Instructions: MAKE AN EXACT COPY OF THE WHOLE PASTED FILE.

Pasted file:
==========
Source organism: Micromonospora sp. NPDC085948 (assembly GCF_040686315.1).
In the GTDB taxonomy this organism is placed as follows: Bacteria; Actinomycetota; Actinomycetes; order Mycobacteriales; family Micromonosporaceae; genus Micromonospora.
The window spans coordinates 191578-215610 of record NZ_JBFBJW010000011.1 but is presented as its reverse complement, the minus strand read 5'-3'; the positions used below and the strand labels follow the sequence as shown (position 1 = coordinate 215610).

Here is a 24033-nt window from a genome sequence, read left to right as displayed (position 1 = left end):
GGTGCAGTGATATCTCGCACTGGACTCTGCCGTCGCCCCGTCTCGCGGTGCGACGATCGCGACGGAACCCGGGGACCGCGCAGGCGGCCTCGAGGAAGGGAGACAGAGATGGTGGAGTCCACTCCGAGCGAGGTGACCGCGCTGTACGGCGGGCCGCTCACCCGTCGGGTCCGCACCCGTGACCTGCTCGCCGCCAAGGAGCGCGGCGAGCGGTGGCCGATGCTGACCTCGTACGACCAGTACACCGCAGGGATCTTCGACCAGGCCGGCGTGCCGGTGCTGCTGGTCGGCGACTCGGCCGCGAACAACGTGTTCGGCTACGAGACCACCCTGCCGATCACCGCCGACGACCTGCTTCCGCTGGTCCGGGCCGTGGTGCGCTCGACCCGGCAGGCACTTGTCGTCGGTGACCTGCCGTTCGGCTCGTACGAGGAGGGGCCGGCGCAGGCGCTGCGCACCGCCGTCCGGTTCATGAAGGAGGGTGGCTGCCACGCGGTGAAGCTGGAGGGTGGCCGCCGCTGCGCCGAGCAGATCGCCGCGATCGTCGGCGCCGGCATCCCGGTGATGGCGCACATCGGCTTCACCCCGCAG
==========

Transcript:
Source organism: Micromonospora sp. NPDC085948 (assembly GCF_040686315.1).
In the GTDB taxonomy this organism is placed as follows: Bacteria; Actinomycetota; Actinomycetes; order Mycobacteriales; family Micromonosporaceae; genus Micromonospora.
The window spans coordinates 191578-215610 of record NZ_JBFBJW010000011.1 but is presented as its reverse complement, the minus strand read 5'-3'; the positions used below and the strand labels follow the sequence as shown (position 1 = coordinate 215610).

Here is a 24033-nt window from a genome sequence, read left to right as displayed (position 1 = left end):
GGTGCAGTGATATCTCGCACTGGACTCTGCCGTCGCCCCGTCTCGCGGTGCGACGATCGCGACGGAACCCGGGGACCGCGCAGGCGGCCTCGAGGAAGGGAGACAGAGATGGTGGAGTCCACTCCGAGCGAGGTGACCGCGCTGTACGGCGGGCCGCTCACCCGTCGGGTCCGCACCCGTGACCTGCTCGCCGCCAAGGAGCGCGGCGAGCGGTGGCCGATGCTGACCTCGTACGACCAGTACACCGCAGGGATCTTCGACCAGGCCGGCGTGCCGGTGCTGCTGGTCGGCGACTCGGCCGCGAACAACGTGTTCGGCTACGAGACCACCCTGCCGATCACCGCCGACGACCTGCTTCCGCTGGTCCGGGCCGTGGTGCGCTCGACCCGGCAGGCACTTGTCGTCGGTGACCTGCCGTTCGGCTCGTACGAGGAGGGGCCGGCGCAGGCGCTGCGCACCGCCGTCCGGTTCATGAAGGAGGGTGGCTGCCACGCGGTGAAGCTGGAGGGTGGCCGCCGCTGCGCCGAGCAGATCGCCGCGATCGTCGGCGCCGGCATCCCGGTGATGGCGCACATCGGCTTCACCCCGCAG